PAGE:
The release of Davone Bess was a formality and expected. But it means the Browns have Josh Gordon and not much else. Greg Little may stay on the team because the Browns need to have bodies, and he has that potential he shows just often enough to keep everyone interested. There are a plethora (like that word?) of receivers in the draft, so the need to add one in free agency might not be urgent. That being said, a veteran capable of acting like a veteran is never a bad thing at that position.
Polian’s top two: Golden Tate, Seattle, and Eric Decker, Denver.
Edwin Baker was the touchdown maker, but the Browns badly need help here. Teams and players may scoff at the running game, but teams that don’t run the ball eventually are exposed. The Browns need a back, probably two. Professional football is still about blocking, tackling, passing, catching, and yes, running.
Polian’s top two: Donald Brown, Indianapolis, and Rashad Jennings, Oakland.
Ward appears headed to the market to see his value. His agent released a statement saying he’d be willing to try to work out a deal before March 11, but when a player gets this close he usually likes to see what he can get. Everyone and their aunt and uncle expect the Browns to make a run at Byrd, who played for Browns coach Mike Pettine in Buffalo. But Byrd will be in demand. His father is an assistant coach in Tampa Bay; Philadelphia is rumored to be interested. If the Browns interest is accurate, the scenario is classic Browns. Develop a Pro Bowl safety, change coaches, let Pro Bowl safety go so team can bring in another team’s Pro Bowl safety the new coach likes and perhaps pay the new safety more money than the safety the team developed. This will be an interesting scenario to watch.
Polian’s top two: Antoine Bethea, Indianapolis, and Chris Clemons, Miami.
That’s one rundown. Now it’s your turn. Vote in the poll. Weigh the players, the potential costs, the impact on the team, the talent in the draft. Then make the judgment. What position would you pick as the top priority for the Browns in free agency? We’ll be back with the results on Monday.
The deal is for one-year, $1.02 million, a source told ESPN NFL Insider Adam Schefter.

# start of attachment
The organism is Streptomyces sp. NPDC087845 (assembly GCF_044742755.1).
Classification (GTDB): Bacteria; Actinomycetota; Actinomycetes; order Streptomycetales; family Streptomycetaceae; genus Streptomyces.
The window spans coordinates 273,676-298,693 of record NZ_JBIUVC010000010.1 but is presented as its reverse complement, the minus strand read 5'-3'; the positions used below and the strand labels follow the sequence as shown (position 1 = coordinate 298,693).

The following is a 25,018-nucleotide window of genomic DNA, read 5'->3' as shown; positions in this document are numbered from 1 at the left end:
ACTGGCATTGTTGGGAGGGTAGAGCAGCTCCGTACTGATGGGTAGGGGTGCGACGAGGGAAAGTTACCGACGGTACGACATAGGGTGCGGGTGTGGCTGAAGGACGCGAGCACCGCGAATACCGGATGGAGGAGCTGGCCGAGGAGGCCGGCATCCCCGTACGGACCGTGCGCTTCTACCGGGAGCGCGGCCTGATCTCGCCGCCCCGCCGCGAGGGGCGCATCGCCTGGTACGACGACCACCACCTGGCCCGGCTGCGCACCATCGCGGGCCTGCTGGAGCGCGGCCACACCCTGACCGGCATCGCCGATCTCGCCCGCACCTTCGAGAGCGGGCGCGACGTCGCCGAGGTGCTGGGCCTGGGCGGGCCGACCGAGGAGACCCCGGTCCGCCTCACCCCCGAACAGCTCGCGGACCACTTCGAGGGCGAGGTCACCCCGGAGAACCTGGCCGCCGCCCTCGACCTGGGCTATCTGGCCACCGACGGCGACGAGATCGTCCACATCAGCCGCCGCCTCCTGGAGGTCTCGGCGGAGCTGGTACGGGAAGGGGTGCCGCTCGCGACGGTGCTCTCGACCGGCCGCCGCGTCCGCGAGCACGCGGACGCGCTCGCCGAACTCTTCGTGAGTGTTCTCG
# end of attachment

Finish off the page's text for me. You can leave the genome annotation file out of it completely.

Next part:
Cundiff, who originally signed with the Browns last September, was set to become an unrestricted free agent Tuesday.
Cundiff, 33, was solid in his second stint with Cleveland last season, making 21 of 26 field goal attempts. His 80.8 percent success rate was his highest since his Pro Bowl year with Baltimore in 2010.
Entering his 11th season, Cundiff also has played for Dallas, New Orleans and Washington in his career.
The former Browns linebacker signed with the Colts on Thursday, and no doubt appreciated being released before the start of free agency so he could get a jump on finding a new team.
Among his other points:
• The fact that former Browns coach Rob Chudzinski is now an assistant with the Colts contributed to Jackson's decision to join the Colts over Miami, Denver and Tennessee.
"Once I became free and I was allowed to speak to teams, (Chudzinski) was one of the first calls that I personally made," Jackson said. "He's a big part of me being here today. I thought highly of him last year when he was my head coach in Cleveland. He hadn't been here for a long time but I trusted his judgment. We had a great run in Cleveland.
"It's unfortunate it didn't work out, but all things happen for a reason and here we are today."
One man's "great run" is another's fireable offense, evidently.
• The fact the Colts have Andrew Luck at quarterback was significant.
"If you've been in this game long enough, you start to realize if you don't have a guy under center, it's going to be hard for you to be in a place with stability and let alone win games," he said. "Unfortunately, that's been my career in Cleveland.
"But it never stopped my drive, my passion, the way I prepared, the way I played the game at all. I can only imagine. That's why I'm so excited today because there is a guy under center. I feel it's like it's going to re-energize the batteries. I feel like everything happens for a reason. I'm in the right place."